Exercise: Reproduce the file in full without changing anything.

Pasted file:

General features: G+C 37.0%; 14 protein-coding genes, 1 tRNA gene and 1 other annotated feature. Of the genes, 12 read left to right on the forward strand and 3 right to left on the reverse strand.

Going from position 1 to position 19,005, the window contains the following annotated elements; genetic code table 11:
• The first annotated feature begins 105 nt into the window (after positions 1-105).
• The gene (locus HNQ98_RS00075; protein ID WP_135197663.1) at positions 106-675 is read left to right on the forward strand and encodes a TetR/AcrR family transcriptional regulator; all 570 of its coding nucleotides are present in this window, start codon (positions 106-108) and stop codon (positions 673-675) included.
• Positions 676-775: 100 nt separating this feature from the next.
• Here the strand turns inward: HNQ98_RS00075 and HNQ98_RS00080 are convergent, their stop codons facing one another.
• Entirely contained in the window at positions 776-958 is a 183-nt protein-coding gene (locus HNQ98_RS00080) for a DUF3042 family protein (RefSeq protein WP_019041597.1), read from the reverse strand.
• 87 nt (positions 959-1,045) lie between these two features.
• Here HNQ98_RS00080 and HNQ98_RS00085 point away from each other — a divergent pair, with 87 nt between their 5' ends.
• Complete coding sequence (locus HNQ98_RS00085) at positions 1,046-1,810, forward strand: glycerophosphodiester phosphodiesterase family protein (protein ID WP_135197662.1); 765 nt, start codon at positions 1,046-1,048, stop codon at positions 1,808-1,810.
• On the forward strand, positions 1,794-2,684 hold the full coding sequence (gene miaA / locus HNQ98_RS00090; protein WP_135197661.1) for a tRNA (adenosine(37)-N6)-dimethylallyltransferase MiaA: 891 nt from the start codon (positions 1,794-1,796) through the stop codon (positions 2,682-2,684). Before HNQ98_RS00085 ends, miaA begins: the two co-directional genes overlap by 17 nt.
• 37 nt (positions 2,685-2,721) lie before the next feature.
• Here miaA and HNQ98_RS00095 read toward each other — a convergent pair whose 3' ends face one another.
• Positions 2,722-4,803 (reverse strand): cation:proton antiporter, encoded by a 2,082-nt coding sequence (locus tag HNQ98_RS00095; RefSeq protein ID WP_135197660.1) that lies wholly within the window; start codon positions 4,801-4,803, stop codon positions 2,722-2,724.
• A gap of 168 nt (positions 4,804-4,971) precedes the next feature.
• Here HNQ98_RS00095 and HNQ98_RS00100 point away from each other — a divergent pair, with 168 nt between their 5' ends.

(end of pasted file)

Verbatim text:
General features: G+C 37.0%; 14 protein-coding genes, 1 tRNA gene and 1 other annotated feature. Of the genes, 12 read left to right on the forward strand and 3 right to left on the reverse strand.

Going from position 1 to position 19,005, the window contains the following annotated elements; genetic code table 11:
• The first annotated feature begins 105 nt into the window (after positions 1-105).
• The gene (locus HNQ98_RS00075; protein ID WP_135197663.1) at positions 106-675 is read left to right on the forward strand and encodes a TetR/AcrR family transcriptional regulator; all 570 of its coding nucleotides are present in this window, start codon (positions 106-108) and stop codon (positions 673-675) included.
• Positions 676-775: 100 nt separating this feature from the next.
• Here the strand turns inward: HNQ98_RS00075 and HNQ98_RS00080 are convergent, their stop codons facing one another.
• Entirely contained in the window at positions 776-958 is a 183-nt protein-coding gene (locus HNQ98_RS00080) for a DUF3042 family protein (RefSeq protein WP_019041597.1), read from the reverse strand.
• 87 nt (positions 959-1,045) lie between these two features.
• Here HNQ98_RS00080 and HNQ98_RS00085 point away from each other — a divergent pair, with 87 nt between their 5' ends.
• Complete coding sequence (locus HNQ98_RS00085) at positions 1,046-1,810, forward strand: glycerophosphodiester phosphodiesterase family protein (protein ID WP_135197662.1); 765 nt, start codon at positions 1,046-1,048, stop codon at positions 1,808-1,810.
• On the forward strand, positions 1,794-2,684 hold the full coding sequence (gene miaA / locus HNQ98_RS00090; protein WP_135197661.1) for a tRNA (adenosine(37)-N6)-dimethylallyltransferase MiaA: 891 nt from the start codon (positions 1,794-1,796) through the stop codon (positions 2,682-2,684). Before HNQ98_RS00085 ends, miaA begins: the two co-directional genes overlap by 17 nt.
• 37 nt (positions 2,685-2,721) lie before the next feature.
• Here miaA and HNQ98_RS00095 read toward each other — a convergent pair whose 3' ends face one another.
• Positions 2,722-4,803 (reverse strand): cation:proton antiporter, encoded by a 2,082-nt coding sequence (locus tag HNQ98_RS00095; RefSeq protein ID WP_135197660.1) that lies wholly within the window; start codon positions 4,801-4,803, stop codon positions 2,722-2,724.
• A gap of 168 nt (positions 4,804-4,971) precedes the next feature.
• Here HNQ98_RS00095 and HNQ98_RS00100 point away from each other — a divergent pair, with 168 nt between their 5' ends.